Challenge Honors Former Dentistry Dean

In his 10 years as dean of the VCU School of Dentistry, David Sarrett, D.M.D., built a robust dental research program focused on important issues like infection control and cancer treatment.

“We’re proud of that, but those areas of research are well-supported by organizations like the National Institutes of Health,” Dr. Sarrett said. “Day to day though, the bread-and-butter clinical dentistry questions on how well filling materials work versus others, or questions about techniques that provide better outcomes than others, that research is not well-funded.”

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David Sarrett, D.M.D.

The potential impact of the research Dr. Sarrett describes is especially pronounced when patients face situations such as tooth decay or require reconstruction after injuries. These are physically, mentally and emotionally painful situations, so understanding what the best solutions and tools are — and how to best implement them — can be life-changing for individuals undergoing treatment.

After 43 years in the field, 28 years at VCU School of Dentistry and 10 years as dean of the school, Dr. Sarrett sees an immense opportunity to move this important area of research forward. In 2021, after stepping down as dean, Dr. Sarrett and his wife Beth made a $100,000 gift to establish the Sarrett Clinical Research Fund to support restorative dentistry and dental materials research at the school.

“These are the most common problems that dentists experience, and that patients experience when things don't work well,” Dr. Sarrett said. “So, I think it's vitally important that we have independent funding sources for this type of research.”

The Sarretts have issued a challenge to School of Dentistry alumni and friends to match their gift and vision. In honor of the former dean’s decades of service, the couple and the school have set a goal to raise an additional $100,000 to expand the fund’s impact on dental research and care.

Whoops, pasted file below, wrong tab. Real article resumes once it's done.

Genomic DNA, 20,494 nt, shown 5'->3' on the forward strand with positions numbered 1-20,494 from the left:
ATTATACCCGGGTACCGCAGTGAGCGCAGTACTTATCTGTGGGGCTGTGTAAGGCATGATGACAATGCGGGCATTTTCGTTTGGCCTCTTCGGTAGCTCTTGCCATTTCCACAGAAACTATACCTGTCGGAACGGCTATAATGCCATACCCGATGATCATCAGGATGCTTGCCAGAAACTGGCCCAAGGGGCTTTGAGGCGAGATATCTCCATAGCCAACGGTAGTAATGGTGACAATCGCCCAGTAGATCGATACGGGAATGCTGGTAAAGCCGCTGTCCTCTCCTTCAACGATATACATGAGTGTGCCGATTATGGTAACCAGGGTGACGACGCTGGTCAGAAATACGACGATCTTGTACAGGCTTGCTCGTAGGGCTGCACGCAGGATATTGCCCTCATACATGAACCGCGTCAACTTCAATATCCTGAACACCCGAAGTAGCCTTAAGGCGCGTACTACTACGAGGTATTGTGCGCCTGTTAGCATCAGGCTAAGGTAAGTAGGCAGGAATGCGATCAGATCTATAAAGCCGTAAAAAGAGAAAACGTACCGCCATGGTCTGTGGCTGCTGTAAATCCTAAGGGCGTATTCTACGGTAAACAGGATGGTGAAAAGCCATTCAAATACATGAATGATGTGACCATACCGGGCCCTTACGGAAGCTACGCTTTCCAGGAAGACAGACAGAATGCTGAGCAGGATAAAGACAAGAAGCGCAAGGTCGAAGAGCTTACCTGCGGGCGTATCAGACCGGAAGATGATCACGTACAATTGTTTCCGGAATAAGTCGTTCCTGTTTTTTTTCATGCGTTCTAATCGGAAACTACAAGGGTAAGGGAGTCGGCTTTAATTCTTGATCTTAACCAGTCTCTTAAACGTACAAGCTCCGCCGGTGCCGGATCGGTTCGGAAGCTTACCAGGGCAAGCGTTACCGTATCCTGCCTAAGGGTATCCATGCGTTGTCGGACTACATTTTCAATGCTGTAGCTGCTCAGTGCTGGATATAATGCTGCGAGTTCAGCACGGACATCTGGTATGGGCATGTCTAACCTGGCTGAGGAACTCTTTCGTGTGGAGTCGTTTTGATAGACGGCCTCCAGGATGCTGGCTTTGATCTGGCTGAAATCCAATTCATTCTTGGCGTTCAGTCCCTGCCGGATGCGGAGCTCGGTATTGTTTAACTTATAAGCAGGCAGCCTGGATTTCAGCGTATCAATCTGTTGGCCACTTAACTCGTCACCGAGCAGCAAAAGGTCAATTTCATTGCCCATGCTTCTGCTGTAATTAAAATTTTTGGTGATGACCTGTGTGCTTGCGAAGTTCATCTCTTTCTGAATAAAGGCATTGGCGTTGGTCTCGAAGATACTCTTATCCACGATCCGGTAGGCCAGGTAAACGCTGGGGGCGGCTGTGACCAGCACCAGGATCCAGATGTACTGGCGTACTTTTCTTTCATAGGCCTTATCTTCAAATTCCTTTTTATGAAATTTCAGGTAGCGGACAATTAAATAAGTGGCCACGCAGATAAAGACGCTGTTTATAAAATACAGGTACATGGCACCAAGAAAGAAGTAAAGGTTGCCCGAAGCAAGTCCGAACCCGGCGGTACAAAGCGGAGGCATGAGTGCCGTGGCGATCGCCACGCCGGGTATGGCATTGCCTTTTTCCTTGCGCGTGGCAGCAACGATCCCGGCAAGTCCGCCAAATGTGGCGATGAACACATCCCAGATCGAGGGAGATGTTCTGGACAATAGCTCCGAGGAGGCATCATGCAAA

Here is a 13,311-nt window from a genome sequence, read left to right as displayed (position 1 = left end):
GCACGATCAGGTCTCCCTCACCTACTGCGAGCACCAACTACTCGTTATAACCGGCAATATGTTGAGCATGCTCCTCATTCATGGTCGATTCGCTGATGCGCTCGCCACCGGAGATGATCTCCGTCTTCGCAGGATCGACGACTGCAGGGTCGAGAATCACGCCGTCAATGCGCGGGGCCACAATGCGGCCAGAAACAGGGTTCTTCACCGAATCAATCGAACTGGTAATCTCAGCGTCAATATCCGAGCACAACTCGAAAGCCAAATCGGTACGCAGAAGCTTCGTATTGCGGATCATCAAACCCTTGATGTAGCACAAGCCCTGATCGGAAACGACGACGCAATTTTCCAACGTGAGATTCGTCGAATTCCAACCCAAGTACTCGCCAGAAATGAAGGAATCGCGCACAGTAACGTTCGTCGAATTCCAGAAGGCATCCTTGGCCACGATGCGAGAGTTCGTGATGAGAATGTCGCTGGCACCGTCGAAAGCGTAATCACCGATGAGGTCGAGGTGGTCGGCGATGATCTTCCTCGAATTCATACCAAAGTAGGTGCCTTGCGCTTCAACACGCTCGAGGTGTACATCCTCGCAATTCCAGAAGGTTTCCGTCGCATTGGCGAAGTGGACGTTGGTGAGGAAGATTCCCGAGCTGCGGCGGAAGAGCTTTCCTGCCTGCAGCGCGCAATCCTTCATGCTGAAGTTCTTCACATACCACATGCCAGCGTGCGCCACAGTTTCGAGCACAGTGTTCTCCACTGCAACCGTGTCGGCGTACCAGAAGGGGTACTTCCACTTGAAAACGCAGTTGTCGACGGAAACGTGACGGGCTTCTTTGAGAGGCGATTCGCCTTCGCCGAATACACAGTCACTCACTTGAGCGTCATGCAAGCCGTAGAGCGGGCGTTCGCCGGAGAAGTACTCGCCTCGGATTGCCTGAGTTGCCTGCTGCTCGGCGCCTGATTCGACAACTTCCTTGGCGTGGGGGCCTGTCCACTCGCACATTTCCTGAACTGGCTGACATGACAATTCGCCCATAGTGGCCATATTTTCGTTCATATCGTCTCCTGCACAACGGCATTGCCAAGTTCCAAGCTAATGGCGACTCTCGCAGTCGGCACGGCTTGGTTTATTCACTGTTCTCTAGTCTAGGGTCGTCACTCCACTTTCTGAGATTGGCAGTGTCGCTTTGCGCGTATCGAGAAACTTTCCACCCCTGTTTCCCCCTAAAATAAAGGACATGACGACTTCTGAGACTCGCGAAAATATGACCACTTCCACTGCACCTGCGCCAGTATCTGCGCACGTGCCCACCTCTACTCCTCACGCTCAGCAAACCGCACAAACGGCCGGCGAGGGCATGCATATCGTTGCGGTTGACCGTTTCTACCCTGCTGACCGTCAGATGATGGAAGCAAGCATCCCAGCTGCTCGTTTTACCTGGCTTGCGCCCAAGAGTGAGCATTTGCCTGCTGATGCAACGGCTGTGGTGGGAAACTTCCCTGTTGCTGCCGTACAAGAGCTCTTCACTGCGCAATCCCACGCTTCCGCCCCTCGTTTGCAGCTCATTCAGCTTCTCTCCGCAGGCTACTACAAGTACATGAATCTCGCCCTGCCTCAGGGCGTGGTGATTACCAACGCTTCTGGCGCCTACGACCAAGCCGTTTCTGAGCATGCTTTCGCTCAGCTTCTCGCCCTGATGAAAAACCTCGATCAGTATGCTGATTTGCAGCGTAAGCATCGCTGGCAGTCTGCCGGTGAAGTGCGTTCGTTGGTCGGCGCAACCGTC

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Sompop Bencharit, D.D.S., Ph.D., director of clinical research at the School of Dentistry

The fund will support both faculty and students, igniting passion in future dentists and attracting to Richmond the brightest minds in restorative dentistry and dental materials research.

“This funding is important because, to be a national leader in dental education, we have to be part of knowledge generation and clinical and translational research,” said Sompop Bencharit, D.D.S., Ph.D., director of clinical research at the School of Dentistry. “You can test material and tools on the benchtop, but when you apply the research in the patient care setting, you directly improve patient outcomes.”

The fund also will provide opportunities for researchers to complete early-stage projects that better position them to receive the limited national funding that is available for this type of research.

Kelsey Freeman is a Class of 2022 dentistry student who has worked with Dr. Sarrett on several projects.

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Kelsey Freeman, VCU School of Dentistry Class of 2022

“It’s interesting to see and try all of the new materials in the clinic, but they don't have the test of time like old materials,” she said. “Metal fillings have been in people's mouths 40, 50 years and they work. New materials tend to have really good implications in their limited research, but we’ve only seen them for five or 10 years. So, I think it's good that we're always trying to improve and learn so we can be better clinicians and deliver better care.”